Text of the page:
Call for papers: Maison Française d’Oxford 2019
Race, Gender and Technology in Science-Fiction
A conference to be held at the Maison Française, Oxford
25-27 April 2019
The Maison Française conference committee invites proposals that examine the themes of
race, gender and technology in science-fiction from the classical period to the present, in all
media (print, film, television…) and from any continent.
Race and Gender
Aliens, journeys into space, time travel, wormholes, parallel universes, dark matter, artificial
intelligence, robots, cyborgs, self-replicating androids, super computers becoming self-aware,
memory implants, optograms, secret weapons, autonomous objects, connected objects,
enhanced reality, mass surveillance and the global panopticon, robocops, utopias,
terraforming, galactic empires, future cities, technosociety, mutants, degeneration,
dystopias… Whilst the focus in science-fiction studies has often been on the ethical dilemmas
that accompany (real or anticipated) scientific innovations, this conference wishes instead to
concentrate on the illuminations that science-fiction stories can bring to critical race theory
and gender studies. Writers of science-fiction extrapolate from the realms of scientific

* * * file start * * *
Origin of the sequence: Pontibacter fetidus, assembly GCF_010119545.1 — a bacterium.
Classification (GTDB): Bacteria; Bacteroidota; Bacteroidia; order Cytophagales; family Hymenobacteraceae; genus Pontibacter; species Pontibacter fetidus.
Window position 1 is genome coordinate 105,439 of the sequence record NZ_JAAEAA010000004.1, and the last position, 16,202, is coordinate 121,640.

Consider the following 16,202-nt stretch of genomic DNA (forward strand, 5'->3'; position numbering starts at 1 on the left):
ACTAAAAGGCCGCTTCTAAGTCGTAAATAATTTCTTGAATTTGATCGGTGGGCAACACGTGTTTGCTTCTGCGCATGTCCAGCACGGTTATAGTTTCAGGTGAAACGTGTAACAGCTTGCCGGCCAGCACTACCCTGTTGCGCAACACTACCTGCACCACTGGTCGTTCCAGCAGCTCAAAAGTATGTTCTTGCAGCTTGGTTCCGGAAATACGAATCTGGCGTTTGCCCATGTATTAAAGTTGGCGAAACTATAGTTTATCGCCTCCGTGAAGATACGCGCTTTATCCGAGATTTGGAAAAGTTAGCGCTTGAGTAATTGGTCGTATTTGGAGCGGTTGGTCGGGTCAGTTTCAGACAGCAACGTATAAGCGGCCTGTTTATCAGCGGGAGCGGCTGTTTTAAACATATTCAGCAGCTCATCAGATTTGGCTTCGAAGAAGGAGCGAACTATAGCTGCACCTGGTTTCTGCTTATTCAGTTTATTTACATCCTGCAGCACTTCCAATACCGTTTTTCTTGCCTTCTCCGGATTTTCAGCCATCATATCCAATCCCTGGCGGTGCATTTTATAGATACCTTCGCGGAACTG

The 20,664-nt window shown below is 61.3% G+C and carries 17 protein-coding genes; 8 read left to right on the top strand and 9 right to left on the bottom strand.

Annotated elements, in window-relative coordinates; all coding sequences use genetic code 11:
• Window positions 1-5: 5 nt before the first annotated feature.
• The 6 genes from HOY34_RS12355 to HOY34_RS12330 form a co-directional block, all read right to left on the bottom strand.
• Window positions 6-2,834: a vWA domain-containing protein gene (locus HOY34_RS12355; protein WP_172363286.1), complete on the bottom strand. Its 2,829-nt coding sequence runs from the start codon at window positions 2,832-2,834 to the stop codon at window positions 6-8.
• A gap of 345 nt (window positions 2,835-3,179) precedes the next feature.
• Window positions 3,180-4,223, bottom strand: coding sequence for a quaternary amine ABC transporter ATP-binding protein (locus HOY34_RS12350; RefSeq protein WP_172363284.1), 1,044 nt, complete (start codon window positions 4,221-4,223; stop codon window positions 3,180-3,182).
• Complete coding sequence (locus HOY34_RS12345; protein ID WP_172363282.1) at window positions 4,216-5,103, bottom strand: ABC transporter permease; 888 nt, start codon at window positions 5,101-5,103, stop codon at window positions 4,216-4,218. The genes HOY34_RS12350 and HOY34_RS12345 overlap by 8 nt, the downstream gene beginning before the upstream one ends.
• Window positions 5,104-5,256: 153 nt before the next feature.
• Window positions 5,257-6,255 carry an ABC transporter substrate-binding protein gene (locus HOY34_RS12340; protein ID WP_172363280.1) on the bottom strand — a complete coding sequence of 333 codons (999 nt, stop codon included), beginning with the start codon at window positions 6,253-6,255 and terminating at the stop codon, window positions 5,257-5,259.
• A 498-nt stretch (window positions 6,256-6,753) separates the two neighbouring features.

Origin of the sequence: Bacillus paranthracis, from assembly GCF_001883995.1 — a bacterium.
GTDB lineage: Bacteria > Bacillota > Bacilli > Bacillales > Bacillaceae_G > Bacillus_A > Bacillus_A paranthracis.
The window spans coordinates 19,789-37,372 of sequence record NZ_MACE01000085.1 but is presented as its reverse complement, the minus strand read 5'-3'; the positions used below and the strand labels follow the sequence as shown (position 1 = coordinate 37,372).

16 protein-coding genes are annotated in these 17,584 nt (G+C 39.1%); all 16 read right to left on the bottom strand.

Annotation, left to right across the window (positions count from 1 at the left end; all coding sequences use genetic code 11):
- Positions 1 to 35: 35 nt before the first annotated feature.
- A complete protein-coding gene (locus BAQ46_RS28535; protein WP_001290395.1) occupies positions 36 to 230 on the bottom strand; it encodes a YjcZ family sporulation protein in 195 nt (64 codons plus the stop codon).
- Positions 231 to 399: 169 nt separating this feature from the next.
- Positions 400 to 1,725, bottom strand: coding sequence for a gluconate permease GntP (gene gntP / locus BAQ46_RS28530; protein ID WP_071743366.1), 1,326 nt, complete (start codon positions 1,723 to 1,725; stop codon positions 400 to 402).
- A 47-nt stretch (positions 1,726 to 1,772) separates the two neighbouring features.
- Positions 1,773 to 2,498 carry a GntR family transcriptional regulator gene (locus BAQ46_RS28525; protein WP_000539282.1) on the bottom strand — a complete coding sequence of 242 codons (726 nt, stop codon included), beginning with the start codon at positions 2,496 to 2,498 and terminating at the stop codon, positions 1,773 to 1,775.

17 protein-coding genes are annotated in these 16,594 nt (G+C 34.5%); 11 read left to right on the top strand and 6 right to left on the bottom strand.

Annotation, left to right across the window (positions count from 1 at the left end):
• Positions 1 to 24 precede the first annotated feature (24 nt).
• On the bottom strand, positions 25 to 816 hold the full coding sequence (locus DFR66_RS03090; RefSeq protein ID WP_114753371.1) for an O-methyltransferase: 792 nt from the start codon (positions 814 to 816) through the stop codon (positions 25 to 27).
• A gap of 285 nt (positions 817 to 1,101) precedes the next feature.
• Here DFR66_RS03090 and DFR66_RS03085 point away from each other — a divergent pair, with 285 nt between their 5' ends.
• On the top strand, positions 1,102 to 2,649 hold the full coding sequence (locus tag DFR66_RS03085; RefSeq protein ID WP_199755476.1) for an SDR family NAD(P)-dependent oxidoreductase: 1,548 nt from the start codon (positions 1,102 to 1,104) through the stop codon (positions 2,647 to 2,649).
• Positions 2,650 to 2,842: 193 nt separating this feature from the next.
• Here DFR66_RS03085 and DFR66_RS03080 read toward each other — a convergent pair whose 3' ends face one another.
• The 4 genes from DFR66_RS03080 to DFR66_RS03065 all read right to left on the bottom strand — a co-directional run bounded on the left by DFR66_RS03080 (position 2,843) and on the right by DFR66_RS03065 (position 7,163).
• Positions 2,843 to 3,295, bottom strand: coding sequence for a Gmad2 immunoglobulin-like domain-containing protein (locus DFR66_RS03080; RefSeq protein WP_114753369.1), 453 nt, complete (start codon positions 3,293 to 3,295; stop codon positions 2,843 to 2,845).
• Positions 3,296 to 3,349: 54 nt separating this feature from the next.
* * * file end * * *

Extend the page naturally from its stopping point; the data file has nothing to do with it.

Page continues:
knowledge or theory, or from technology, techniques, machines or instruments, and thus
envisage the possibilities of new social organisations, the appearance of new social facts, or
new social norms. This conference aims primarily to explore the intersections between
fictional science and the dynamics of race and gender.
How has anticipatory literature (including short stories, graphic novels, films, TV series…)
interacted with the life sciences to question the biologisation of race and gender? How have
its utopias/dystopias engaged with questions of gender, sexuality and empowerment? How
have its scenarios addressed the African-American, Chicano/a, Asian-American, Native
American experience, double-consciousness, colourblindness, whiteness or white privilege?
How does science-fiction engage with history, the colonial past, Jim Crow or slavery? How has
Afrofuturism changed in the digital age? Papers that investigate any of these topics are